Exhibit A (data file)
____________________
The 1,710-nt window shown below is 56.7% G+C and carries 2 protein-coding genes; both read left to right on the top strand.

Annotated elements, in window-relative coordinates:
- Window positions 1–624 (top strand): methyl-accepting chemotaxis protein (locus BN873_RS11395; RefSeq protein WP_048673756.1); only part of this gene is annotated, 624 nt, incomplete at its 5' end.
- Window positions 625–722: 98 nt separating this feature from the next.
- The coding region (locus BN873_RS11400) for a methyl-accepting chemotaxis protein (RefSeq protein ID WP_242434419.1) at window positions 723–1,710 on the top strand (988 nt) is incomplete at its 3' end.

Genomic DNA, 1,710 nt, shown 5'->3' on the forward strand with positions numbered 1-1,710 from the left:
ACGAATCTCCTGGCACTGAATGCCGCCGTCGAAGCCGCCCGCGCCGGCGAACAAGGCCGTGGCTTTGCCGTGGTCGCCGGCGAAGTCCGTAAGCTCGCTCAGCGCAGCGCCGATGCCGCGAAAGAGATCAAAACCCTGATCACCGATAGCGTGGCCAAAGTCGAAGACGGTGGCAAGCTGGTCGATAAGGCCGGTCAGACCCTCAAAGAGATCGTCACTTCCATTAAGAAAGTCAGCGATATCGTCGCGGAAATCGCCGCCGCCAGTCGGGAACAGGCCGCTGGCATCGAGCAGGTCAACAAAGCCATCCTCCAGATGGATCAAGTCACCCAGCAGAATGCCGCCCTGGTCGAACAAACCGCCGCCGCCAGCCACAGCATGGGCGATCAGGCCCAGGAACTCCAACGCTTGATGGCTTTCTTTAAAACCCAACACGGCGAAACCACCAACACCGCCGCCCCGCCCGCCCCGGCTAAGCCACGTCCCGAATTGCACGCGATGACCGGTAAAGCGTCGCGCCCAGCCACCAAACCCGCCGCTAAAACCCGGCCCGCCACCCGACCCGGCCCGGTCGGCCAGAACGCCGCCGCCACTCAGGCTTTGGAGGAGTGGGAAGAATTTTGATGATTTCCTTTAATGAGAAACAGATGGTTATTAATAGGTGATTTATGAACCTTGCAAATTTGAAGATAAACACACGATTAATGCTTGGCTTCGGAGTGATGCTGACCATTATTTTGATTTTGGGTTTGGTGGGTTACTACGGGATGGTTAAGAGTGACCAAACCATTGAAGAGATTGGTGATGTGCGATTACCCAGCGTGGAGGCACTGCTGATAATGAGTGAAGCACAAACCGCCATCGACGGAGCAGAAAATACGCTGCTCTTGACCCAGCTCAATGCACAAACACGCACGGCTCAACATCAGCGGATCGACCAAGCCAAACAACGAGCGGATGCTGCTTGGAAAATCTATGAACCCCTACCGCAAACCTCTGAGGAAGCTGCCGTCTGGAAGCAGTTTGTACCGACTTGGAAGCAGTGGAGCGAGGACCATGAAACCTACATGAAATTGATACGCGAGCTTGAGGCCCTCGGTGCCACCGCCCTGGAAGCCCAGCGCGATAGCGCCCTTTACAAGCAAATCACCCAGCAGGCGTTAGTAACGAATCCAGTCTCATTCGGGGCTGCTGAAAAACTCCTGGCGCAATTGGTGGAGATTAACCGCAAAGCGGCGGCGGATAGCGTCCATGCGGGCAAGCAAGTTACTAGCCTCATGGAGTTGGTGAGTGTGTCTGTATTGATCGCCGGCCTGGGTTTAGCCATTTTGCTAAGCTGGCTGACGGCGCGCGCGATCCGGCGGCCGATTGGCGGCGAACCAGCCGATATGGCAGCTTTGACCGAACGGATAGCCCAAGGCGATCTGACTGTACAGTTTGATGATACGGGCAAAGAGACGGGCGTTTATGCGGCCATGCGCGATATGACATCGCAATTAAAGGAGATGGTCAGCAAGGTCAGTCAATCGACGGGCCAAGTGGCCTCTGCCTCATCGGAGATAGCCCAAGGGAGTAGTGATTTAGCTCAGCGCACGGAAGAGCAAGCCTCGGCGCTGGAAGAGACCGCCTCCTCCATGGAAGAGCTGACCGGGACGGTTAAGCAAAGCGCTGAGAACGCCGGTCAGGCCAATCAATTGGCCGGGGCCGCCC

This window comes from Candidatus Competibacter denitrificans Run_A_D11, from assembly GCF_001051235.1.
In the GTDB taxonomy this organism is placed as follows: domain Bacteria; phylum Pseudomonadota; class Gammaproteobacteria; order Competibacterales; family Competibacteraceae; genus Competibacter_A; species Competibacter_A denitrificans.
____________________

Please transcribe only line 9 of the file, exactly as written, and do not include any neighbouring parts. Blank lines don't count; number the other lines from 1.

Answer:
In the GTDB taxonomy this organism is placed as follows: domain Bacteria; phylum Pseudomonadota; class Gammaproteobacteria; order Competibacterales; family Competibacteraceae; genus Competibacter_A; species Competibacter_A denitrificans.